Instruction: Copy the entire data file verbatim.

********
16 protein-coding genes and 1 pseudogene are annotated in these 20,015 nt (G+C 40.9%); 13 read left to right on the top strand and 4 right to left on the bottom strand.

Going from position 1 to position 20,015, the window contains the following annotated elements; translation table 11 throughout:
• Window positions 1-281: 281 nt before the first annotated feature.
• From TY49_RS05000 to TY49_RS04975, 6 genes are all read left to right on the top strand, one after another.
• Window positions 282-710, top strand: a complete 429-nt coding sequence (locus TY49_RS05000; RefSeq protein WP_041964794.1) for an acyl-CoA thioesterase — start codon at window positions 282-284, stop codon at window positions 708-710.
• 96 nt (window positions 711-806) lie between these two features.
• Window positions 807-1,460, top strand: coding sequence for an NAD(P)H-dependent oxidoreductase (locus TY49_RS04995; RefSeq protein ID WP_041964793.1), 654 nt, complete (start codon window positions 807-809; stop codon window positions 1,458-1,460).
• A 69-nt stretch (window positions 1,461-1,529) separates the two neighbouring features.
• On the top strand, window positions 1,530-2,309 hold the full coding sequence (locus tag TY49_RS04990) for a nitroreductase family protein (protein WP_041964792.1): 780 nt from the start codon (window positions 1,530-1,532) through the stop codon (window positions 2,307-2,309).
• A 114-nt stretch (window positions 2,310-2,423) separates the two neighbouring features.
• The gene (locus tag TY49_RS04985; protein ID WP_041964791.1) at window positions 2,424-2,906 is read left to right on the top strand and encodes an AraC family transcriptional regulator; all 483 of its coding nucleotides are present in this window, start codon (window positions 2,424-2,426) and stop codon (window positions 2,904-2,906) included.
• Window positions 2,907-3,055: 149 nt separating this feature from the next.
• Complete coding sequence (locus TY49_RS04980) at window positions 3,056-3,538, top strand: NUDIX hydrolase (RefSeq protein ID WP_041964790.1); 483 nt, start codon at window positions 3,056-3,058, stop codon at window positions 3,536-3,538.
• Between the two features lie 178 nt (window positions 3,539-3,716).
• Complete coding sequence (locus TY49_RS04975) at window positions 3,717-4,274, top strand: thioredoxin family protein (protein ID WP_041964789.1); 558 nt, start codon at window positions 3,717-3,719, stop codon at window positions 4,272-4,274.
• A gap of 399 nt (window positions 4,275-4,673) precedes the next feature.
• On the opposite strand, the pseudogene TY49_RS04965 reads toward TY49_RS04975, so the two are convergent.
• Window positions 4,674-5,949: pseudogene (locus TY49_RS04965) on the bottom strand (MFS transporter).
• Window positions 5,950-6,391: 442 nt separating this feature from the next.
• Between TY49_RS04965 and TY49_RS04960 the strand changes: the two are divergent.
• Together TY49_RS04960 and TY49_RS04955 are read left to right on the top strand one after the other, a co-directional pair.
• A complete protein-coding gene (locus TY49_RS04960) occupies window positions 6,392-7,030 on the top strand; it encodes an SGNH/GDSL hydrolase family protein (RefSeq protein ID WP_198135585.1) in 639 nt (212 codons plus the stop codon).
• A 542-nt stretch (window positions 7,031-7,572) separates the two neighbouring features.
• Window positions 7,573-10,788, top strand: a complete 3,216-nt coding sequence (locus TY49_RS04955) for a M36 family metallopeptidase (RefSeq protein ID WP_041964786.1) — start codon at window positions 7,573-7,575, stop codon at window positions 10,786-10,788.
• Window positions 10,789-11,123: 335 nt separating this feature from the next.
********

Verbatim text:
16 protein-coding genes and 1 pseudogene are annotated in these 20,015 nt (G+C 40.9%); 13 read left to right on the top strand and 4 right to left on the bottom strand.

Going from position 1 to position 20,015, the window contains the following annotated elements; translation table 11 throughout:
• Window positions 1-281: 281 nt before the first annotated feature.
• From TY49_RS05000 to TY49_RS04975, 6 genes are all read left to right on the top strand, one after another.
• Window positions 282-710, top strand: a complete 429-nt coding sequence (locus TY49_RS05000; RefSeq protein WP_041964794.1) for an acyl-CoA thioesterase — start codon at window positions 282-284, stop codon at window positions 708-710.
• 96 nt (window positions 711-806) lie between these two features.
• Window positions 807-1,460, top strand: coding sequence for an NAD(P)H-dependent oxidoreductase (locus TY49_RS04995; RefSeq protein ID WP_041964793.1), 654 nt, complete (start codon window positions 807-809; stop codon window positions 1,458-1,460).
• A 69-nt stretch (window positions 1,461-1,529) separates the two neighbouring features.
• On the top strand, window positions 1,530-2,309 hold the full coding sequence (locus tag TY49_RS04990) for a nitroreductase family protein (protein WP_041964792.1): 780 nt from the start codon (window positions 1,530-1,532) through the stop codon (window positions 2,307-2,309).
• A 114-nt stretch (window positions 2,310-2,423) separates the two neighbouring features.
• The gene (locus tag TY49_RS04985; protein ID WP_041964791.1) at window positions 2,424-2,906 is read left to right on the top strand and encodes an AraC family transcriptional regulator; all 483 of its coding nucleotides are present in this window, start codon (window positions 2,424-2,426) and stop codon (window positions 2,904-2,906) included.
• Window positions 2,907-3,055: 149 nt separating this feature from the next.
• Complete coding sequence (locus TY49_RS04980) at window positions 3,056-3,538, top strand: NUDIX hydrolase (RefSeq protein ID WP_041964790.1); 483 nt, start codon at window positions 3,056-3,058, stop codon at window positions 3,536-3,538.
• Between the two features lie 178 nt (window positions 3,539-3,716).
• Complete coding sequence (locus TY49_RS04975) at window positions 3,717-4,274, top strand: thioredoxin family protein (protein ID WP_041964789.1); 558 nt, start codon at window positions 3,717-3,719, stop codon at window positions 4,272-4,274.
• A gap of 399 nt (window positions 4,275-4,673) precedes the next feature.
• On the opposite strand, the pseudogene TY49_RS04965 reads toward TY49_RS04975, so the two are convergent.
• Window positions 4,674-5,949: pseudogene (locus TY49_RS04965) on the bottom strand (MFS transporter).
• Window positions 5,950-6,391: 442 nt separating this feature from the next.
• Between TY49_RS04965 and TY49_RS04960 the strand changes: the two are divergent.
• Together TY49_RS04960 and TY49_RS04955 are read left to right on the top strand one after the other, a co-directional pair.
• A complete protein-coding gene (locus TY49_RS04960) occupies window positions 6,392-7,030 on the top strand; it encodes an SGNH/GDSL hydrolase family protein (RefSeq protein ID WP_198135585.1) in 639 nt (212 codons plus the stop codon).
• A 542-nt stretch (window positions 7,031-7,572) separates the two neighbouring features.
• Window positions 7,573-10,788, top strand: a complete 3,216-nt coding sequence (locus TY49_RS04955) for a M36 family metallopeptidase (RefSeq protein ID WP_041964786.1) — start codon at window positions 7,573-7,575, stop codon at window positions 10,786-10,788.
• Window positions 10,789-11,123: 335 nt separating this feature from the next.